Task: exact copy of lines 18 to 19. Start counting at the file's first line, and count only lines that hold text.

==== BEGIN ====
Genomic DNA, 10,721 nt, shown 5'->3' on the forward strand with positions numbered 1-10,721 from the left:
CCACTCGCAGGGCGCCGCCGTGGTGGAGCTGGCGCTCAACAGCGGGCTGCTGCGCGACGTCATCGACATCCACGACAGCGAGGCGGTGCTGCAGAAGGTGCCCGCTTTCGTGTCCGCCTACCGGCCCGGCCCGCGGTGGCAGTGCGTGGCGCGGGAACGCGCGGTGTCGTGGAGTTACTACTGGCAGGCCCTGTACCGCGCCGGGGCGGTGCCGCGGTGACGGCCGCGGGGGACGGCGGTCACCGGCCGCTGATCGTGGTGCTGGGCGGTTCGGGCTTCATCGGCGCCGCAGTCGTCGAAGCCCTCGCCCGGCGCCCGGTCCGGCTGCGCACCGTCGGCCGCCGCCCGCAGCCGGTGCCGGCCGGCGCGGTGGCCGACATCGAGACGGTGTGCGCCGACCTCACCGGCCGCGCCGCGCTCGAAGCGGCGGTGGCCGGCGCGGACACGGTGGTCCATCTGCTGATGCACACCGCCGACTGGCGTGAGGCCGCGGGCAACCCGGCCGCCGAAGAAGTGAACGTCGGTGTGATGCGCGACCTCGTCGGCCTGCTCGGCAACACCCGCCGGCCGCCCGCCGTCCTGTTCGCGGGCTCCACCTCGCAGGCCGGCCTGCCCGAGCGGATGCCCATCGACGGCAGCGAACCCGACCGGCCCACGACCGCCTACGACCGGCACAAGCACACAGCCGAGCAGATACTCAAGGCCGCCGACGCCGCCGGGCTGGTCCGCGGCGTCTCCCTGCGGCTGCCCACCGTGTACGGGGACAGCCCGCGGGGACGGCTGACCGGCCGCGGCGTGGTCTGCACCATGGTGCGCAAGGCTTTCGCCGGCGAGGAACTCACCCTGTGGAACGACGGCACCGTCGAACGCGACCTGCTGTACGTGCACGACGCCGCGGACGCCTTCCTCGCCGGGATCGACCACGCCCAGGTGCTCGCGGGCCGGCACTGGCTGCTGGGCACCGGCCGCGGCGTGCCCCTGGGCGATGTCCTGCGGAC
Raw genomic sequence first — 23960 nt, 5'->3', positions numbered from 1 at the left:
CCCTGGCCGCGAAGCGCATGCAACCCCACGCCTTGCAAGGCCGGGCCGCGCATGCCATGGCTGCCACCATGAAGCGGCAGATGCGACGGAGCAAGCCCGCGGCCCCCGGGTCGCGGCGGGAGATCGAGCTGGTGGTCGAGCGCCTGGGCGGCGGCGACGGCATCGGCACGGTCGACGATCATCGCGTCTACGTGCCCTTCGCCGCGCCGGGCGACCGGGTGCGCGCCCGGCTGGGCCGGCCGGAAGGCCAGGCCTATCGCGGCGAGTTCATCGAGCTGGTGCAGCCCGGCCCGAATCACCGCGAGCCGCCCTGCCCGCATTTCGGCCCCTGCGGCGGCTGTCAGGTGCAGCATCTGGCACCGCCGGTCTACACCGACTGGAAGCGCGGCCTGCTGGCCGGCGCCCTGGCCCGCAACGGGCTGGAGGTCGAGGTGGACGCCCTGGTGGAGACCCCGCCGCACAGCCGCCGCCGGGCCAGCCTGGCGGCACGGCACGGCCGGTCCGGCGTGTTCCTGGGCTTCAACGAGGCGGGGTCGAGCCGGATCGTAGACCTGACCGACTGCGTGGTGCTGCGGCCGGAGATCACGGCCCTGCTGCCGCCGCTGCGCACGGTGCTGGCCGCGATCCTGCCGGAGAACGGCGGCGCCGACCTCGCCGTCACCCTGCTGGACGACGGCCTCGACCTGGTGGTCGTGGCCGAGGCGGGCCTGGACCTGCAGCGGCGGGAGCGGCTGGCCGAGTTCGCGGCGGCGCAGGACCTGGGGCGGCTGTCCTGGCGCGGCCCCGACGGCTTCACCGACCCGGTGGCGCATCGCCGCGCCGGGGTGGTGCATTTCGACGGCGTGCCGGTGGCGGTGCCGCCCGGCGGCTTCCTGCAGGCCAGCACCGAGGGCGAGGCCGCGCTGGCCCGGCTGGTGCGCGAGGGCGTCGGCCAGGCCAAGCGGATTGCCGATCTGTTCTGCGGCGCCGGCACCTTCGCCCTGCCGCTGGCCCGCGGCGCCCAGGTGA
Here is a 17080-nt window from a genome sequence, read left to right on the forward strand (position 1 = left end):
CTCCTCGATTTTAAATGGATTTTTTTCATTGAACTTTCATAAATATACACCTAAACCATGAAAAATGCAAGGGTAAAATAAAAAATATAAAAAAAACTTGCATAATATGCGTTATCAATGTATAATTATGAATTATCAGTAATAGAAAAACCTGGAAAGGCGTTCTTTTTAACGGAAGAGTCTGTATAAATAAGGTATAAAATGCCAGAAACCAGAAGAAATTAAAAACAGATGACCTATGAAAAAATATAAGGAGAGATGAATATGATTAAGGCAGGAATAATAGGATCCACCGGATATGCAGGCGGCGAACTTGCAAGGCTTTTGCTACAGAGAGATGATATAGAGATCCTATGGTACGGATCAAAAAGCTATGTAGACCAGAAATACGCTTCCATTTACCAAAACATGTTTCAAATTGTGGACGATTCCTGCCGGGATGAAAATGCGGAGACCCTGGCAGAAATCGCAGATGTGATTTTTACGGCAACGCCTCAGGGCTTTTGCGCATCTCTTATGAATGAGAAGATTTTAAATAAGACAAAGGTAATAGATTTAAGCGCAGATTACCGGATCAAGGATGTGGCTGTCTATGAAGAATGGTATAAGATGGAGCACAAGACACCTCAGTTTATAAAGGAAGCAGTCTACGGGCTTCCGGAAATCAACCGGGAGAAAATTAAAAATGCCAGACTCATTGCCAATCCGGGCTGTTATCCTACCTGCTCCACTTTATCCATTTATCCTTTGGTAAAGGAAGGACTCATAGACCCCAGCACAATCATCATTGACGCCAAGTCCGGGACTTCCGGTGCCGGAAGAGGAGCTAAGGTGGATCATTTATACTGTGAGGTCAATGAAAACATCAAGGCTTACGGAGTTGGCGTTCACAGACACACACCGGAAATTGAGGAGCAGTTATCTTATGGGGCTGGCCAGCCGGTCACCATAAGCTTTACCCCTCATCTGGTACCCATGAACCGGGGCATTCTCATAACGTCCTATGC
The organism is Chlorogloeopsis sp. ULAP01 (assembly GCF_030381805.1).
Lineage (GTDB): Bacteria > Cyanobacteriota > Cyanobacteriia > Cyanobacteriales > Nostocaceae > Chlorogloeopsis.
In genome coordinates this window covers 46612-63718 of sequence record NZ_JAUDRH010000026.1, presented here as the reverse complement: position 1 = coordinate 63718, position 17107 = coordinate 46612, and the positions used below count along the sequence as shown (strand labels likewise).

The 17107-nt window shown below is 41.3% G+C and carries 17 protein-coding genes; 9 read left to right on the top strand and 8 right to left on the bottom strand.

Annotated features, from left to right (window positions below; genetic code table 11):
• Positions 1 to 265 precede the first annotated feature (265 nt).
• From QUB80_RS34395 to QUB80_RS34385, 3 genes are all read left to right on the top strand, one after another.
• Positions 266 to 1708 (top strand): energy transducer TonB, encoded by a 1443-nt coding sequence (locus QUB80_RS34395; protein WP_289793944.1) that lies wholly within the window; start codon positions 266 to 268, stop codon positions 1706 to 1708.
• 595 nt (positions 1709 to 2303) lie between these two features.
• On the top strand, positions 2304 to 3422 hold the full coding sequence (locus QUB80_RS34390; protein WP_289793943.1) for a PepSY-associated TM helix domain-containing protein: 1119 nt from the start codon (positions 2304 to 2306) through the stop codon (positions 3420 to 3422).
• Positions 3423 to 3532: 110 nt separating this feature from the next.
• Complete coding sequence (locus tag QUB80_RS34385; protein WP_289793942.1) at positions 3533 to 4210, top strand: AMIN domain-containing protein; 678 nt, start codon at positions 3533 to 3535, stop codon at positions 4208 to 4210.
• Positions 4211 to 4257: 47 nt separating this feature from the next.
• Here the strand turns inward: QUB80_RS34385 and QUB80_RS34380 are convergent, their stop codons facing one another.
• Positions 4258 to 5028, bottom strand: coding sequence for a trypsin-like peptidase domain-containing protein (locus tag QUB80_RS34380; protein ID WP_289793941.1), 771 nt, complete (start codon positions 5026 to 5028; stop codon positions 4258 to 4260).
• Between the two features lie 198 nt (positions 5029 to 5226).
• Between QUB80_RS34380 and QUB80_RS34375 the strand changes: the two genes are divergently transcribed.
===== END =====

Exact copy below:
• Complete coding sequence (locus tag QUB80_RS34385; protein WP_289793942.1) at positions 3533 to 4210, top strand: AMIN domain-containing protein; 678 nt, start codon at positions 3533 to 3535, stop codon at positions 4208 to 4210.
• Positions 4211 to 4257: 47 nt separating this feature from the next.